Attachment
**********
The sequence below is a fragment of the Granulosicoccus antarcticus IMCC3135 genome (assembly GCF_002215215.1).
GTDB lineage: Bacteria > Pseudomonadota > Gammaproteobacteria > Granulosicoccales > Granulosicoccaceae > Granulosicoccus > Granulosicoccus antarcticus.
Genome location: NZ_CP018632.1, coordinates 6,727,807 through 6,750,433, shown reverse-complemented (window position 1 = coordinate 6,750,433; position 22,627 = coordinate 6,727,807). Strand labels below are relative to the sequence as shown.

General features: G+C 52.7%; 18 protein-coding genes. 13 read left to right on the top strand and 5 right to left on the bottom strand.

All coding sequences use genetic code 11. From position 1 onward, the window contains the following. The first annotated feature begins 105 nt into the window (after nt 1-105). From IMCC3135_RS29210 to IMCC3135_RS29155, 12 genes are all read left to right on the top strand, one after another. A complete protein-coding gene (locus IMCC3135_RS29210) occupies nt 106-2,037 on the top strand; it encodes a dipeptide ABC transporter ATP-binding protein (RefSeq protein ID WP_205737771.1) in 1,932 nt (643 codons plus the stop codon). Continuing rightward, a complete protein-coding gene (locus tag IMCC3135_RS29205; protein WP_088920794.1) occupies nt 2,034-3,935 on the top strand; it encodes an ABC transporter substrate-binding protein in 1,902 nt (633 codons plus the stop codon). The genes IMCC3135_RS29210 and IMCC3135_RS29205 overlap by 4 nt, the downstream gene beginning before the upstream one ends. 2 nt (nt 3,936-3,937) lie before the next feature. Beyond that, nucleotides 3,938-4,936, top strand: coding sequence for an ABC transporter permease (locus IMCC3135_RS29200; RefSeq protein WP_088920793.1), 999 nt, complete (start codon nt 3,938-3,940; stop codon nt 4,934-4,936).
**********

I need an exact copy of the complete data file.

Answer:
The sequence below is a fragment of the Granulosicoccus antarcticus IMCC3135 genome (assembly GCF_002215215.1).
GTDB lineage: Bacteria > Pseudomonadota > Gammaproteobacteria > Granulosicoccales > Granulosicoccaceae > Granulosicoccus > Granulosicoccus antarcticus.
Genome location: NZ_CP018632.1, coordinates 6,727,807 through 6,750,433, shown reverse-complemented (window position 1 = coordinate 6,750,433; position 22,627 = coordinate 6,727,807). Strand labels below are relative to the sequence as shown.

General features: G+C 52.7%; 18 protein-coding genes. 13 read left to right on the top strand and 5 right to left on the bottom strand.

All coding sequences use genetic code 11. From position 1 onward, the window contains the following. The first annotated feature begins 105 nt into the window (after nt 1-105). From IMCC3135_RS29210 to IMCC3135_RS29155, 12 genes are all read left to right on the top strand, one after another. A complete protein-coding gene (locus IMCC3135_RS29210) occupies nt 106-2,037 on the top strand; it encodes a dipeptide ABC transporter ATP-binding protein (RefSeq protein ID WP_205737771.1) in 1,932 nt (643 codons plus the stop codon). Continuing rightward, a complete protein-coding gene (locus tag IMCC3135_RS29205; protein WP_088920794.1) occupies nt 2,034-3,935 on the top strand; it encodes an ABC transporter substrate-binding protein in 1,902 nt (633 codons plus the stop codon). The genes IMCC3135_RS29210 and IMCC3135_RS29205 overlap by 4 nt, the downstream gene beginning before the upstream one ends. 2 nt (nt 3,936-3,937) lie before the next feature. Beyond that, nucleotides 3,938-4,936, top strand: coding sequence for an ABC transporter permease (locus IMCC3135_RS29200; RefSeq protein WP_088920793.1), 999 nt, complete (start codon nt 3,938-3,940; stop codon nt 4,934-4,936).